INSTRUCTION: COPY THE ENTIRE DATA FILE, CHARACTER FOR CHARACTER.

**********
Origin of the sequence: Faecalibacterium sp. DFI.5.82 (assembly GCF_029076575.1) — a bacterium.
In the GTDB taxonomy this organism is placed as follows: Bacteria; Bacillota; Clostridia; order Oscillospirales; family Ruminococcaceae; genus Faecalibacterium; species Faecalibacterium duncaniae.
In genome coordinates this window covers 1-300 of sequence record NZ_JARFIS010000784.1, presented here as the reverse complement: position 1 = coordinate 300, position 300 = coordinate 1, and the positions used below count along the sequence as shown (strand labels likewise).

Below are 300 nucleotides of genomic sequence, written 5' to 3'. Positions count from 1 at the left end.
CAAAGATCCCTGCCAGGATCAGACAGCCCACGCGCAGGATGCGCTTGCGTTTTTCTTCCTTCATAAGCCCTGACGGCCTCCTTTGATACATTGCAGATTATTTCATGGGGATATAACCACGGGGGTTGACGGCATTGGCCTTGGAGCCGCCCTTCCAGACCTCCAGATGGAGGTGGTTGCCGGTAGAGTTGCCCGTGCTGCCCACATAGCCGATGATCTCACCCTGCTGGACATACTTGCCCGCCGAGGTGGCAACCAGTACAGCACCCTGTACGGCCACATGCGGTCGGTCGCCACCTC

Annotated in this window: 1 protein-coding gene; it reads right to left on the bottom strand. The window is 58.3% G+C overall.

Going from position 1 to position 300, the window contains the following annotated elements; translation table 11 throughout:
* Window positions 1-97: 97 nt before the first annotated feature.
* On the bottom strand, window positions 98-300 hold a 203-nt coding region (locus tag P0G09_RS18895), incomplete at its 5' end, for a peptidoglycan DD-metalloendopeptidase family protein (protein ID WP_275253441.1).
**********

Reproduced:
Origin of the sequence: Faecalibacterium sp. DFI.5.82 (assembly GCF_029076575.1) — a bacterium.
In the GTDB taxonomy this organism is placed as follows: Bacteria; Bacillota; Clostridia; order Oscillospirales; family Ruminococcaceae; genus Faecalibacterium; species Faecalibacterium duncaniae.
In genome coordinates this window covers 1-300 of sequence record NZ_JARFIS010000784.1, presented here as the reverse complement: position 1 = coordinate 300, position 300 = coordinate 1, and the positions used below count along the sequence as shown (strand labels likewise).

Below are 300 nucleotides of genomic sequence, written 5' to 3'. Positions count from 1 at the left end.
CAAAGATCCCTGCCAGGATCAGACAGCCCACGCGCAGGATGCGCTTGCGTTTTTCTTCCTTCATAAGCCCTGACGGCCTCCTTTGATACATTGCAGATTATTTCATGGGGATATAACCACGGGGGTTGACGGCATTGGCCTTGGAGCCGCCCTTCCAGACCTCCAGATGGAGGTGGTTGCCGGTAGAGTTGCCCGTGCTGCCCACATAGCCGATGATCTCACCCTGCTGGACATACTTGCCCGCCGAGGTGGCAACCAGTACAGCACCCTGTACGGCCACATGCGGTCGGTCGCCACCTC

Annotated in this window: 1 protein-coding gene; it reads right to left on the bottom strand. The window is 58.3% G+C overall.

Going from position 1 to position 300, the window contains the following annotated elements; translation table 11 throughout:
* Window positions 1-97: 97 nt before the first annotated feature.
* On the bottom strand, window positions 98-300 hold a 203-nt coding region (locus tag P0G09_RS18895), incomplete at its 5' end, for a peptidoglycan DD-metalloendopeptidase family protein (protein ID WP_275253441.1).